"balances": [
      "tokenID": "0400000000000000",
      "availableBalance": "910000000000",
      "lockedBalances": []
      "tokenID": "0400000200000000",
      "availableBalance": "100000000000000",
      "lockedBalances": []

2.2. Create a Hello message on sidechain 1

Now, as it is verified, that the sending account has enough tokens to pay the fees for the transaction and the CCM, we can proceed to send a new Hello message on sidechain 1.

Navigate into the folder pos-sidechain-example-one and use the node CLI to create a new Hello message.

./bin/run transaction:create hello createHello 10000000 --json --pretty --key-derivation-path="m/44'/134'/12'" --send

You will be prompted for the accounts' passphrase. Sign the transaction with the passphrase stored in passphrase.json in the config folder.

? Please enter passphrase:  [hidden]

Next, you will be prompted for a Hello message. This can be any string with a minimum length of 3 and a maximum of 256 characters.

? Please enter: message:  Hello sidechain 2! :-)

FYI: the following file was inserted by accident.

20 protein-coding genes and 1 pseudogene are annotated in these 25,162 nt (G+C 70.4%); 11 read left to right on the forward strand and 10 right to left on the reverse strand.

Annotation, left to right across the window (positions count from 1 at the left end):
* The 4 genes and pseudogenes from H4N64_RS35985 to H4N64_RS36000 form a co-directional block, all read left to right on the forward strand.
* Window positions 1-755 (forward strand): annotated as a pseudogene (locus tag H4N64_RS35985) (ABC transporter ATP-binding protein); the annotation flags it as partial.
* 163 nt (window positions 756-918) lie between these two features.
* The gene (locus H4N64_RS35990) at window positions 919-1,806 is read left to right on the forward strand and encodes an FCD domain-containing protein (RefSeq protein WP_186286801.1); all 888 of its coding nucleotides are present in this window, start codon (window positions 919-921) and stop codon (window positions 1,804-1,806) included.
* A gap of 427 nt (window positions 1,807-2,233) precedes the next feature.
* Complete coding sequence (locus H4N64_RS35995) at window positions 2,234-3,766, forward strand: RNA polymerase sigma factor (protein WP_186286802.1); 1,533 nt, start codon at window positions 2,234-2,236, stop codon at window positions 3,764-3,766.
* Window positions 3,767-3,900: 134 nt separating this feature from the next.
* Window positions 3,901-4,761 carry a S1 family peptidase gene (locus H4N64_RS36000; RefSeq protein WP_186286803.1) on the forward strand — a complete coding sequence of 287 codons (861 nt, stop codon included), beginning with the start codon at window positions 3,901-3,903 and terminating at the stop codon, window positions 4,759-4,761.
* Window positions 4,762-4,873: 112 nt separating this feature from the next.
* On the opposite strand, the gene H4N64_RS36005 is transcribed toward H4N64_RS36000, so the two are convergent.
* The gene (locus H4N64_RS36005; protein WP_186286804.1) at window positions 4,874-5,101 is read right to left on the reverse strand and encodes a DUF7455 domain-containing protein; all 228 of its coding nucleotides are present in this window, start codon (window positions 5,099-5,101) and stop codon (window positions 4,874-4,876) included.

Because we added the --json flag to the command, the transaction is also printed in human-readable JSON format, which allows us to verify all properties of the transaction again. The --pretty flag formats the JSON with proper indents.

  "transaction": {
    "module": "hello",
    "command": "createHello",
    "fee": "10000000",
    "nonce": "0",
    "senderPublicKey": "3e8ba5794c323cc83c4085576930aa5a49486f989498f15980dc2c50e125226f",
    "signatures": [
    "params": {
      "message": "Hello sidechain 2! :-)"
    "id": "cbd493f4e554c4ffde09a8a0d641164439d5ef9e7605c84d52d2d25248a897a7"

Because we added the --send flag to the transaction:create command, the transaction is sent to the node directly, after it is created. The node should respond with the corresponding transaction ID if it accepts the transaction.

Transaction with id: 'cbd493f4e554c4ffde09a8a0d641164439d5ef9e7605c84d52d2d25248a897a7' received by node.

2.2.1. Get the Hello message